Check out , there is great information and links for you to look at. Another one is listed here. I have been there and done that with the VA, trust me. I know its scary, I know they can be one of our biggest obstacles when it comes to our Veterans, but I think they might have just gotten this one right. I feel I did better with dealing directly with our Caregiver Coordinator than wasting my time with the 1-800 number but you might find it differently. The National Caregiver Support Line at 1-855-260-3274. You can find the application here and more information. Stop a few minutes and look over it. Talk with your VA Caregiver Coordinator (ask through the operator or your OIF/OEF clinic) and just see if its something that can help you. I think out of all of it, I know that I can call our Coordinator and just talk. If I need counseling, I feel I can get it. Although I know I contribute to our home, work my butt off seven days a week, I feel that with the stipend I am financially contributing and that makes me feel good. For those that say well, I might only be on the lower tier...well, my thoughts are that is one level up from nothing, which is where you are right now.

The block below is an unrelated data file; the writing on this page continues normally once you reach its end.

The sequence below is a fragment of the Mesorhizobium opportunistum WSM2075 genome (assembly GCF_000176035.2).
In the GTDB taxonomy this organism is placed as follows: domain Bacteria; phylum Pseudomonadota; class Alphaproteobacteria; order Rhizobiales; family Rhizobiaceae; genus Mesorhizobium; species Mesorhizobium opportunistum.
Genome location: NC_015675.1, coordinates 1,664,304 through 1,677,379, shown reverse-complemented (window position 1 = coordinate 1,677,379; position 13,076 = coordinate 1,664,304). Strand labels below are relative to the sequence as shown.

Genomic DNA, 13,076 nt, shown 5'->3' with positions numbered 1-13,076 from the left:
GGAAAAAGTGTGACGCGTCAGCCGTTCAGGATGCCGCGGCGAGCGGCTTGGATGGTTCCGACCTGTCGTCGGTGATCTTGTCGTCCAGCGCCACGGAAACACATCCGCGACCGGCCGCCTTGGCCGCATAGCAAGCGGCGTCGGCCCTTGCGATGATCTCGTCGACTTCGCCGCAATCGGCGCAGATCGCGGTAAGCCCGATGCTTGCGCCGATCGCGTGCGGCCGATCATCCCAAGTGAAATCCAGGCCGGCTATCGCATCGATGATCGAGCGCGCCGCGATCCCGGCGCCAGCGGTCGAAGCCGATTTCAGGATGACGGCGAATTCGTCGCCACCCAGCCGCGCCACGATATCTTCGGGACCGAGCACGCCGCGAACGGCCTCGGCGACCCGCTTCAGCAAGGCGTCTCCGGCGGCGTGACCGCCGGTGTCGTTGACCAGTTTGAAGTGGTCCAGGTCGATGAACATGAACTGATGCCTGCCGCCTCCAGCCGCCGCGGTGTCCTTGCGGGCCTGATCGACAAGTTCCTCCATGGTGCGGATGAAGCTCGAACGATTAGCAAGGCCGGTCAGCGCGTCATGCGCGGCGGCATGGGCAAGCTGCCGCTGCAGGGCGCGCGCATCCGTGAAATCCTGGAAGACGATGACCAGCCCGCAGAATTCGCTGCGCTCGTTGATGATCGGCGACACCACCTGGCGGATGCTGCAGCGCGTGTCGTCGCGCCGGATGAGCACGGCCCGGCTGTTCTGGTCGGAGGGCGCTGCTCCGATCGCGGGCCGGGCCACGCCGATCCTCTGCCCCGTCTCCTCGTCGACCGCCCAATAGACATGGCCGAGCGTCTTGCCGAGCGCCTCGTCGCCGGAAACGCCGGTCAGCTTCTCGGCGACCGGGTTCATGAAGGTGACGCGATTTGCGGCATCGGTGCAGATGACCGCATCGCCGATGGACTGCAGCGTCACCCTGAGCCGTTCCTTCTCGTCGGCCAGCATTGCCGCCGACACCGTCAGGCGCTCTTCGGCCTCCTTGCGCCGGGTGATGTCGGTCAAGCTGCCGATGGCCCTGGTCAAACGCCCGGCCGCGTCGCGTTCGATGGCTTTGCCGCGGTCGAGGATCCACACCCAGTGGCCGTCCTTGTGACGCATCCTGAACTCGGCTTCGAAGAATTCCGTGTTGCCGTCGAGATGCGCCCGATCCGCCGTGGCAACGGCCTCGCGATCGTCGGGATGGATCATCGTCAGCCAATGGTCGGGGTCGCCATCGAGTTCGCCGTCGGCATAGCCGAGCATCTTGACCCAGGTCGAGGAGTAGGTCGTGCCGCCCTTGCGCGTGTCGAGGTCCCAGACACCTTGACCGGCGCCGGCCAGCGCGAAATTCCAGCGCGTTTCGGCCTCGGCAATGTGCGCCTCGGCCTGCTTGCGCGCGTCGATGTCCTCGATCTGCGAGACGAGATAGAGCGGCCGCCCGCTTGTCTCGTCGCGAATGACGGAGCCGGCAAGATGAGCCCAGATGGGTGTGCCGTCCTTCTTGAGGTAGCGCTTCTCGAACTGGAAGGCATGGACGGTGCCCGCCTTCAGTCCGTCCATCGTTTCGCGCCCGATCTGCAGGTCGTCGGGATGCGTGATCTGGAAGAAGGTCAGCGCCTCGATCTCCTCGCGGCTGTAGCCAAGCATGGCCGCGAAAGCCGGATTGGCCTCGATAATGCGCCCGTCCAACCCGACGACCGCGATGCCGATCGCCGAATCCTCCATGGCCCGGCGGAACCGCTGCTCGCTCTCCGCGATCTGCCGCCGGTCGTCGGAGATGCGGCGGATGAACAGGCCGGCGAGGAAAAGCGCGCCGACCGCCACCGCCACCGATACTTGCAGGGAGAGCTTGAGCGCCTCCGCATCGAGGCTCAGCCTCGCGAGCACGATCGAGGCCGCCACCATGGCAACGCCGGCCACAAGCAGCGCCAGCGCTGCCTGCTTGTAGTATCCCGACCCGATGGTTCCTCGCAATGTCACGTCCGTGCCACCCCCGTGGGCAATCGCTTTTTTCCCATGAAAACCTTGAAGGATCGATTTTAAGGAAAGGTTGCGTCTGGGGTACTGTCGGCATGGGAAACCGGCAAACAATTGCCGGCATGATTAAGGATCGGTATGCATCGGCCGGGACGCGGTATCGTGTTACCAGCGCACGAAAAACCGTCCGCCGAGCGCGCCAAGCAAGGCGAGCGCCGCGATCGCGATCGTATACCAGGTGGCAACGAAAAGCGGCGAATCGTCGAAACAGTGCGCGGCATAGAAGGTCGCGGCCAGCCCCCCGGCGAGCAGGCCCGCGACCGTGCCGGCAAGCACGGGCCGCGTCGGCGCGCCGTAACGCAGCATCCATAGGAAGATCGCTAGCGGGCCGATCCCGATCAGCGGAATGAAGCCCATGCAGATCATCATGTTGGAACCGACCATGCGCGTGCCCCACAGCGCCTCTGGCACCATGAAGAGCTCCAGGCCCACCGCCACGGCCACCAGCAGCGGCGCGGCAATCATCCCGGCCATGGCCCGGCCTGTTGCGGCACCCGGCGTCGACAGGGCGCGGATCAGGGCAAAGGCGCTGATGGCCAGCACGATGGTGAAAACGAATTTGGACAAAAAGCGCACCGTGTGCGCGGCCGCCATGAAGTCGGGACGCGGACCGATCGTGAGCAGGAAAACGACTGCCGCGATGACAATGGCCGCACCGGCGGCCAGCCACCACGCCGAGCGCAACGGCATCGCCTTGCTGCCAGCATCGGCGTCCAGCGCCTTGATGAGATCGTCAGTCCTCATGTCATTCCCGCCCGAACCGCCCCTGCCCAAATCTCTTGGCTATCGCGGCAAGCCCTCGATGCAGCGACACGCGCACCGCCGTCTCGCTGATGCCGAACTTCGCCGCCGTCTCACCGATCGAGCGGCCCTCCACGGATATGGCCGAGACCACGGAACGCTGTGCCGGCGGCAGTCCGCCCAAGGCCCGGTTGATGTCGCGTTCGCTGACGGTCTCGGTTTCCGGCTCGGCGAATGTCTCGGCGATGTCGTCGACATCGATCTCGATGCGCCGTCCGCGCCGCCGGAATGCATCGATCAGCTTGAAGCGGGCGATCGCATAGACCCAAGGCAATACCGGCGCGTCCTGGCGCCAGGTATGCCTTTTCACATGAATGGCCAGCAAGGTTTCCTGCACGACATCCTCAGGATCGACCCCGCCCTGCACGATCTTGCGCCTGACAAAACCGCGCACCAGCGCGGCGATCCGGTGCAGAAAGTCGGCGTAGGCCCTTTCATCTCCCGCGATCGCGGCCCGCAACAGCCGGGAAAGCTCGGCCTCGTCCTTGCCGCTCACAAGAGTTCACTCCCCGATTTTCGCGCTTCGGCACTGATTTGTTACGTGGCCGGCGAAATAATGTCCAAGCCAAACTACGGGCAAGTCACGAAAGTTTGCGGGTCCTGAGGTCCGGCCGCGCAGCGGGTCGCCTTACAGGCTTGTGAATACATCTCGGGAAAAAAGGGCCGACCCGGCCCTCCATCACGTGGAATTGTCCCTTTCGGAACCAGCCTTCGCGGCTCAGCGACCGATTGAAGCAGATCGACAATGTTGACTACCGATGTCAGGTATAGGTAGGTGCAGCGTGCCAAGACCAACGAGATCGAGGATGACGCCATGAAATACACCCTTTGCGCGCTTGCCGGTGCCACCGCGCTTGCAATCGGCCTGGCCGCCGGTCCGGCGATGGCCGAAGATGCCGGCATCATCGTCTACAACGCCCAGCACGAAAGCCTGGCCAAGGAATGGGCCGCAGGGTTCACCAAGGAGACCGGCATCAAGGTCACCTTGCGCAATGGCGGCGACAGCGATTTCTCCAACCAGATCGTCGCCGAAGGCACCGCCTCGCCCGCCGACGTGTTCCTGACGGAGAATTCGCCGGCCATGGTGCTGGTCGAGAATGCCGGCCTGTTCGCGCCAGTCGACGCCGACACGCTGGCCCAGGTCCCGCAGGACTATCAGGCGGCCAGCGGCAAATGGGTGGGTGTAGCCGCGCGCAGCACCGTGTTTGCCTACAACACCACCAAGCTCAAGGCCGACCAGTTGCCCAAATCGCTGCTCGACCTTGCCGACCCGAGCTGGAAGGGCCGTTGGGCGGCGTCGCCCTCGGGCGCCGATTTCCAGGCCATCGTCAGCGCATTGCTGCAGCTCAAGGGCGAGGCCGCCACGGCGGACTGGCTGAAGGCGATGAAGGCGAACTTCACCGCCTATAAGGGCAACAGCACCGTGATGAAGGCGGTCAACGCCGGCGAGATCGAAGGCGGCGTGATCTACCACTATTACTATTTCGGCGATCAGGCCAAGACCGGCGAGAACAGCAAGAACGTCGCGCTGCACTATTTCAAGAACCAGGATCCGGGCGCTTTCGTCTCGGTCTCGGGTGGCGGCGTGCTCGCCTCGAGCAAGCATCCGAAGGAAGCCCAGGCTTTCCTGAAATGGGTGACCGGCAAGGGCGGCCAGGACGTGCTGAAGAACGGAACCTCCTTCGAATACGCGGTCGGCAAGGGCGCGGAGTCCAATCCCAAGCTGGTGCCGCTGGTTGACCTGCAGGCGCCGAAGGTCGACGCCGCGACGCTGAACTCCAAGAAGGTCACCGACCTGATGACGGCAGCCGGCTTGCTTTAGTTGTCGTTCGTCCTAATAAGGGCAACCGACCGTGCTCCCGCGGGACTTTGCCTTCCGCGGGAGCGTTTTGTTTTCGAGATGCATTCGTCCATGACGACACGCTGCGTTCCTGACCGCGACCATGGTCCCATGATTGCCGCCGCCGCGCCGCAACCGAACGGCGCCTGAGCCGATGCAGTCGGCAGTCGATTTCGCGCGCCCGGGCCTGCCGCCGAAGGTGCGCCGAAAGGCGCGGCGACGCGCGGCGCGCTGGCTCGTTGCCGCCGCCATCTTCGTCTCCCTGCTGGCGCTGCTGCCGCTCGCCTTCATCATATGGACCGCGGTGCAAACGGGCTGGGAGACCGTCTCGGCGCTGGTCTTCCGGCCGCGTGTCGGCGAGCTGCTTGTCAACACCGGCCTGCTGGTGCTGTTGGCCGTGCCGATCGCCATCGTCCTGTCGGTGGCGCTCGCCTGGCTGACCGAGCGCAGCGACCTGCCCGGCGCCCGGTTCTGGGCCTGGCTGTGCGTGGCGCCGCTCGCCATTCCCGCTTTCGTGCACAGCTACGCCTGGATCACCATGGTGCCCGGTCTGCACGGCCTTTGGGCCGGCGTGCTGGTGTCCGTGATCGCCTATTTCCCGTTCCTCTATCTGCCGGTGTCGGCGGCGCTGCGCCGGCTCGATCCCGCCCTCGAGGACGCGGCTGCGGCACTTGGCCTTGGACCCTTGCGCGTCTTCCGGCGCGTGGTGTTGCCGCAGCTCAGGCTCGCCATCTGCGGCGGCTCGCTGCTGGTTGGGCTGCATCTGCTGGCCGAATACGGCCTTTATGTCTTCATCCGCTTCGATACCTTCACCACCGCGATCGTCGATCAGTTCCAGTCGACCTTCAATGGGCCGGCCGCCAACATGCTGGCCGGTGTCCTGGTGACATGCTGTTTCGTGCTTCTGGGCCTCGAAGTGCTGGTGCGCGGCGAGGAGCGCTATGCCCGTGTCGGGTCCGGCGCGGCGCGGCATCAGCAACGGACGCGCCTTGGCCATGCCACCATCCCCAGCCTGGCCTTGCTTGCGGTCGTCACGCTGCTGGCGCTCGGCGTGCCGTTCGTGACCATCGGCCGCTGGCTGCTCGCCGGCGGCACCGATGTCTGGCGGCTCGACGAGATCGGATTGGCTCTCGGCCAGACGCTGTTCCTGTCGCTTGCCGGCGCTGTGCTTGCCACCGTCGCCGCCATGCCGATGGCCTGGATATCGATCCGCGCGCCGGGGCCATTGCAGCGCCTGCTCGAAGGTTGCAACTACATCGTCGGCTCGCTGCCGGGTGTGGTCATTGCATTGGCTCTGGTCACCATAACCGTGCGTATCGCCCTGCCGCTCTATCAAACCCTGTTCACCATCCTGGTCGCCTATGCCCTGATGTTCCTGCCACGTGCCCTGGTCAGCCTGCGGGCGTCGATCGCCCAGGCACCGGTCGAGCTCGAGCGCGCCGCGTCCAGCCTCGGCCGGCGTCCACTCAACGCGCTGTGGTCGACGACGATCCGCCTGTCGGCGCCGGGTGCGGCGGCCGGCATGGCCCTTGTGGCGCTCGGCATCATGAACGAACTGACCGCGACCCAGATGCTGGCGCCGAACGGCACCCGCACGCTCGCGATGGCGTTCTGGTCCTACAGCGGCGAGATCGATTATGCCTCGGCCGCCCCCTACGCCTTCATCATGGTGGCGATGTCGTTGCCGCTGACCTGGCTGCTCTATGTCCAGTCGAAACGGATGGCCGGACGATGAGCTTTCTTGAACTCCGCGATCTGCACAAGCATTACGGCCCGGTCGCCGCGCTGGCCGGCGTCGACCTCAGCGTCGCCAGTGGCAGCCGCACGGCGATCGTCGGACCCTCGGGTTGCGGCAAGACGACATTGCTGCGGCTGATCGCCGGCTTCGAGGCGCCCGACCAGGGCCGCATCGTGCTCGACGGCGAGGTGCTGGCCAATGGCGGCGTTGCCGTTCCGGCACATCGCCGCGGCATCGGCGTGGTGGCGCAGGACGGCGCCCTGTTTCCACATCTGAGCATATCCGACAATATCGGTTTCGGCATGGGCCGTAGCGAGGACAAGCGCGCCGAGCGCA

Hope this helps relieve some of the worries, the stress and confusion about the program. The worst thing that can happen is you apply and they say no, so you haven't lost anything by just making the call. It took a lot of pushing, work and lobbying for this program to go into place. Let's thank those who made this possible by applying for it and utilizing it. Hopefully, in the next couple of years this program will be available to our Gulf War Veteran families as I know they are working on it.

As Always,

Thursday, October 27, 2011

Shunned and Shamed